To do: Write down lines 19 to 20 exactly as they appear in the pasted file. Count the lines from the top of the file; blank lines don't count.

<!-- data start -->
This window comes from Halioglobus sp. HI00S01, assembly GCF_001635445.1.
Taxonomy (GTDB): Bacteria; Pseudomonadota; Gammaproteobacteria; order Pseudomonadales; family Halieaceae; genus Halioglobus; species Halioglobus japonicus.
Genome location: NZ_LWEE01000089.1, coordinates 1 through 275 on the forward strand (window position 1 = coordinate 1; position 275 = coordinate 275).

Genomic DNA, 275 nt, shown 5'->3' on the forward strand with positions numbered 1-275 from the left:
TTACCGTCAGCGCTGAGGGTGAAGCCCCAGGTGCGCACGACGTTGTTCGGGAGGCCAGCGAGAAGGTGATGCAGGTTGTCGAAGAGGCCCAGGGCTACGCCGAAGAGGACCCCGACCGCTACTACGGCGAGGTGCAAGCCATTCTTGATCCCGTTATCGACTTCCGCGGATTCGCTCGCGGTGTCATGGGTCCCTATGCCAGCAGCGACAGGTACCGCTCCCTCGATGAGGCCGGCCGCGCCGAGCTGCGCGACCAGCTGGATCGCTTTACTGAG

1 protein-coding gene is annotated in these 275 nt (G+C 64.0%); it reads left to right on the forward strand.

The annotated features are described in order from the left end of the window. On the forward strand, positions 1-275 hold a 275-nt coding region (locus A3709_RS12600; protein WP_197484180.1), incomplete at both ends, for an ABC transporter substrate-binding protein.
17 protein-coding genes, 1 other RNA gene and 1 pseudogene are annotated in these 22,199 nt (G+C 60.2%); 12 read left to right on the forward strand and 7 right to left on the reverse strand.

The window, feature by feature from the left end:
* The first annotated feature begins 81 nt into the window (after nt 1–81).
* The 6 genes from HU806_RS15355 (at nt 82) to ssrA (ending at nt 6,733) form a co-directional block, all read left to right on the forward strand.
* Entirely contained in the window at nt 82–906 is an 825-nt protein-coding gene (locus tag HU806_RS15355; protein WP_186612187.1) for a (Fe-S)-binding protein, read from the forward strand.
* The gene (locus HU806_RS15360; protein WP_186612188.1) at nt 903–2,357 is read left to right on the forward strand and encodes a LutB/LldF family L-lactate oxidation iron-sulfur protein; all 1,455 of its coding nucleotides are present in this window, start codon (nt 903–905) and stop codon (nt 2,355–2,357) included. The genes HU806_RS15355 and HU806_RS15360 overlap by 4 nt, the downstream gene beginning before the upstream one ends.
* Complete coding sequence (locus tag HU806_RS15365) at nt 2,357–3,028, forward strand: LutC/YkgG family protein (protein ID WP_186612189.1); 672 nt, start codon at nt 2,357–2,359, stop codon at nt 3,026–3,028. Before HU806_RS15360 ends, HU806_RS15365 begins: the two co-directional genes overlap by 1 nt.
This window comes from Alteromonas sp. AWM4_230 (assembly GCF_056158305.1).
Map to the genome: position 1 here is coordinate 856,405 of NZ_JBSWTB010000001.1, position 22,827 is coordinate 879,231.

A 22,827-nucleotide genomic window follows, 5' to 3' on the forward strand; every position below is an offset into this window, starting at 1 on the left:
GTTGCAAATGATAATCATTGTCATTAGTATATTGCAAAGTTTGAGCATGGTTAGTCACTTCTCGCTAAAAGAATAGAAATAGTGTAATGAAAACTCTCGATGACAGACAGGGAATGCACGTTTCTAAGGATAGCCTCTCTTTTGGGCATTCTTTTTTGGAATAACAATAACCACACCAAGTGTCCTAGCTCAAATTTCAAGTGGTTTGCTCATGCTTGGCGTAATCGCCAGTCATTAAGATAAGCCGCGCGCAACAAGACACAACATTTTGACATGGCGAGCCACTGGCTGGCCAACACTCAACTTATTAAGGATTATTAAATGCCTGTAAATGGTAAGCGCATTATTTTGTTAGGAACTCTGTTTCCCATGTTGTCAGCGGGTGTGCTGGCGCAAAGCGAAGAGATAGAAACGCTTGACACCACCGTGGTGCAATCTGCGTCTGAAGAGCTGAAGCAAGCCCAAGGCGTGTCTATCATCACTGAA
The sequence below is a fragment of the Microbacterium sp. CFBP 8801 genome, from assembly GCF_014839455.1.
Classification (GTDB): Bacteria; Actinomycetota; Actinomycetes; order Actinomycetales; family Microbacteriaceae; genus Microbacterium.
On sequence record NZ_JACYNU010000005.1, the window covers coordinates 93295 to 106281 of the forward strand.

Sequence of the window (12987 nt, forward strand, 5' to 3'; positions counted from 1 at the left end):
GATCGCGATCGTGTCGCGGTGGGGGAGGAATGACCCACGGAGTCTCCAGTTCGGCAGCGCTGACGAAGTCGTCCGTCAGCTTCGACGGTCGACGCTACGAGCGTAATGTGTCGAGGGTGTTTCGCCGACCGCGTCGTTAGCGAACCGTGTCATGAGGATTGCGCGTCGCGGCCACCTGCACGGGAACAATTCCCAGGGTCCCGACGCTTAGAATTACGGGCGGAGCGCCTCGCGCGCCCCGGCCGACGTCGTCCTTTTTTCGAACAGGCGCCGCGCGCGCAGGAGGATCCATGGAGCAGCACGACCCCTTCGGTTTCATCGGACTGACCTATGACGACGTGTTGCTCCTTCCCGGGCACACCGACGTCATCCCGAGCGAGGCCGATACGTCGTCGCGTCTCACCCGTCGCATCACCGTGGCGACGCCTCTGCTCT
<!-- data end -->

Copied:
The sequence below is a fragment of the Microbacterium sp. CFBP 8801 genome, from assembly GCF_014839455.1.
Classification (GTDB): Bacteria; Actinomycetota; Actinomycetes; order Actinomycetales; family Microbacteriaceae; genus Microbacterium.